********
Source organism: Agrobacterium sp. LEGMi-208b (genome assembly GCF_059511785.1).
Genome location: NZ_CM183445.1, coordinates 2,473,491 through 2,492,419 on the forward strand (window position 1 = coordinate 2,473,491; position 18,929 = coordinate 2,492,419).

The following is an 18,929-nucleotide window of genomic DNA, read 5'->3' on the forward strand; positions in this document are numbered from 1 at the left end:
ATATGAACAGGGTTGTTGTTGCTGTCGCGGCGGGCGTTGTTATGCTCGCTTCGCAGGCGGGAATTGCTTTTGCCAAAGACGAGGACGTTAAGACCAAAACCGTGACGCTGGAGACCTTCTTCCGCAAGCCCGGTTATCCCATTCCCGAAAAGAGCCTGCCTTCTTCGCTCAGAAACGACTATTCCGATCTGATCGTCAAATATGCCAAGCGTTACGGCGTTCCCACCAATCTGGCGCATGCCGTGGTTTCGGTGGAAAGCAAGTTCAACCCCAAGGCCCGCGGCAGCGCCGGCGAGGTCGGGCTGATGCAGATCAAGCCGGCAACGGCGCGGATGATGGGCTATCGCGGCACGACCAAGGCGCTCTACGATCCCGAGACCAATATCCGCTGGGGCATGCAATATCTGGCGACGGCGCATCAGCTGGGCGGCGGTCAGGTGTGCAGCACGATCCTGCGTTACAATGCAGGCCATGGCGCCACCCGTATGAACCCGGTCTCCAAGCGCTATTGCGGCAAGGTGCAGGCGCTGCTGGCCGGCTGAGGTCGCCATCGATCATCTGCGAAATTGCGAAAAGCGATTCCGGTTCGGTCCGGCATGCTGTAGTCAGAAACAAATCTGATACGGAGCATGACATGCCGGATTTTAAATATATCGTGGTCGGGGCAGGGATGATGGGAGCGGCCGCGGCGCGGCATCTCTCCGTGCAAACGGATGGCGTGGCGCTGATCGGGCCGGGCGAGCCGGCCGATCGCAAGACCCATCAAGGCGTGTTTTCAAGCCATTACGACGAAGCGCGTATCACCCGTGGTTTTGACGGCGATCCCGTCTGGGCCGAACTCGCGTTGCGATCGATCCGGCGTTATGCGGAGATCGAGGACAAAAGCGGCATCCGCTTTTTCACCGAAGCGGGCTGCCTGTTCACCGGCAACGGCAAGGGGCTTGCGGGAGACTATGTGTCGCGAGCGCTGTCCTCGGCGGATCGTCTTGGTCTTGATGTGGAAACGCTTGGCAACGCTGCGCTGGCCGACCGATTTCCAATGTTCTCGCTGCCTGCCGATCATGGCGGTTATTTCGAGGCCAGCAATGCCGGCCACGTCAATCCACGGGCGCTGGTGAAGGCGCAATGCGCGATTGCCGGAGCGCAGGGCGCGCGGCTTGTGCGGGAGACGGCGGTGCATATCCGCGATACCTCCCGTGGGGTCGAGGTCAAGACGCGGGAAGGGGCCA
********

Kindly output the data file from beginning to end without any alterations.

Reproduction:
Source organism: Agrobacterium sp. LEGMi-208b (genome assembly GCF_059511785.1).
Genome location: NZ_CM183445.1, coordinates 2,473,491 through 2,492,419 on the forward strand (window position 1 = coordinate 2,473,491; position 18,929 = coordinate 2,492,419).

The following is an 18,929-nucleotide window of genomic DNA, read 5'->3' on the forward strand; positions in this document are numbered from 1 at the left end:
ATATGAACAGGGTTGTTGTTGCTGTCGCGGCGGGCGTTGTTATGCTCGCTTCGCAGGCGGGAATTGCTTTTGCCAAAGACGAGGACGTTAAGACCAAAACCGTGACGCTGGAGACCTTCTTCCGCAAGCCCGGTTATCCCATTCCCGAAAAGAGCCTGCCTTCTTCGCTCAGAAACGACTATTCCGATCTGATCGTCAAATATGCCAAGCGTTACGGCGTTCCCACCAATCTGGCGCATGCCGTGGTTTCGGTGGAAAGCAAGTTCAACCCCAAGGCCCGCGGCAGCGCCGGCGAGGTCGGGCTGATGCAGATCAAGCCGGCAACGGCGCGGATGATGGGCTATCGCGGCACGACCAAGGCGCTCTACGATCCCGAGACCAATATCCGCTGGGGCATGCAATATCTGGCGACGGCGCATCAGCTGGGCGGCGGTCAGGTGTGCAGCACGATCCTGCGTTACAATGCAGGCCATGGCGCCACCCGTATGAACCCGGTCTCCAAGCGCTATTGCGGCAAGGTGCAGGCGCTGCTGGCCGGCTGAGGTCGCCATCGATCATCTGCGAAATTGCGAAAAGCGATTCCGGTTCGGTCCGGCATGCTGTAGTCAGAAACAAATCTGATACGGAGCATGACATGCCGGATTTTAAATATATCGTGGTCGGGGCAGGGATGATGGGAGCGGCCGCGGCGCGGCATCTCTCCGTGCAAACGGATGGCGTGGCGCTGATCGGGCCGGGCGAGCCGGCCGATCGCAAGACCCATCAAGGCGTGTTTTCAAGCCATTACGACGAAGCGCGTATCACCCGTGGTTTTGACGGCGATCCCGTCTGGGCCGAACTCGCGTTGCGATCGATCCGGCGTTATGCGGAGATCGAGGACAAAAGCGGCATCCGCTTTTTCACCGAAGCGGGCTGCCTGTTCACCGGCAACGGCAAGGGGCTTGCGGGAGACTATGTGTCGCGAGCGCTGTCCTCGGCGGATCGTCTTGGTCTTGATGTGGAAACGCTTGGCAACGCTGCGCTGGCCGACCGATTTCCAATGTTCTCGCTGCCTGCCGATCATGGCGGTTATTTCGAGGCCAGCAATGCCGGCCACGTCAATCCACGGGCGCTGGTGAAGGCGCAATGCGCGATTGCCGGAGCGCAGGGCGCGCGGCTTGTGCGGGAGACGGCGGTGCATATCCGCGATACCTCCCGTGGGGTCGAGGTCAAGACGCGGGAAGGGGCCA